Before long Pete appears and we do some catching up, switching the TV back and forth between the first round of the N.C.A.A. tourney and the Major League steroid hearings before Congress. “This is cool,” Pete says. Despite the sterile surroundings, or maybe because of them, I agree.

Kevin arrives to deliver me to makeup. There I meet the other panelists—Leslie Marshall, a popular radio talk show host, and Bill Engvall, comedian and co-star of the WB’s Blue Collar TV. Leslie and Bill are cooking up some sort of confrontation over the hunting issue. I get the impression they’ve done this panel a million times before and they are both kind and encouraging.

Pete and I grab some sandwiches in the green room, where we bump into comedian Paul Rodriguez, who is a guest on the show. Rodriguez reluctantly admits that the “Too Hot Tamales,” a pair of gringo chefs appearing in today’s final segment, really know their way around Mexican food. Amy takes Pete to his seat in the audience. I return to the dressing room and turn the television to the in-house feed. The taping begins and I watch Dennis’s news desk monologue. He really is good at this. I’m a Norm MacDonald fan (and a Tina Fey fan as well), but Dennis Miller was the best of the Weekend Update hosts.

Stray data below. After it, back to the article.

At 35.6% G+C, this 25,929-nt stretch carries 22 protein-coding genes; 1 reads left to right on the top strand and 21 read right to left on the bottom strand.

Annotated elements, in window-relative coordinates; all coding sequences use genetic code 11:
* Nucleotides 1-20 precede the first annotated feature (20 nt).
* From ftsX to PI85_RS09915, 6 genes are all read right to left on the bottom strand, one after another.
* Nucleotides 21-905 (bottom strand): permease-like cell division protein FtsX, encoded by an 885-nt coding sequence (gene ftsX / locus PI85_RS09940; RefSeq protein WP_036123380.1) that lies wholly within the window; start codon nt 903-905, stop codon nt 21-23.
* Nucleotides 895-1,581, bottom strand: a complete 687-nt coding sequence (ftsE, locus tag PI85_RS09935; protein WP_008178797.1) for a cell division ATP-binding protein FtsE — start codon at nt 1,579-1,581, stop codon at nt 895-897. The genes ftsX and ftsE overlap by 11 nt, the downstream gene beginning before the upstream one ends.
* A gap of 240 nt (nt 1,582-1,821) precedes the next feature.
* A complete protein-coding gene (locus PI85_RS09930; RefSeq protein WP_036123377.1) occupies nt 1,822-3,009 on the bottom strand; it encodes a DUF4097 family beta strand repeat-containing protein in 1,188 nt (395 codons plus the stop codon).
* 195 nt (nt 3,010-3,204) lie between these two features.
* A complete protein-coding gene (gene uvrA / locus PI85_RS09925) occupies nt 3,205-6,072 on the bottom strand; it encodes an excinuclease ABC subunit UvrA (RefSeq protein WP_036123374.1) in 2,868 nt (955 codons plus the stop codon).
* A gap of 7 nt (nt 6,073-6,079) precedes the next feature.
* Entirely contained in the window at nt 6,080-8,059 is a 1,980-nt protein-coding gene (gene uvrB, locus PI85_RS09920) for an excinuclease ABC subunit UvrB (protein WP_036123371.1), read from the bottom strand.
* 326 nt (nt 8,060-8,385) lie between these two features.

Soon Kevin leads the three of us out to the set. We are miked and placed in director chairs, off camera. The audience is probably 100 people. Before Dennis introduces Paul Rodriguez, he teases our segment and when he gets to my name he turns to me and says, “Was your old man the baseball executive?” My mike is off but I tell him he was. “With the Pirates, right?” the one-time Pittsburgher says. “I remember him.”

After the interview with Rodriguez and his teenage son, also named Paul and apparently the most famous professional skateboarder in the world not named Tony Hawk (did you know that? I didn’t know that), they set us up on stage.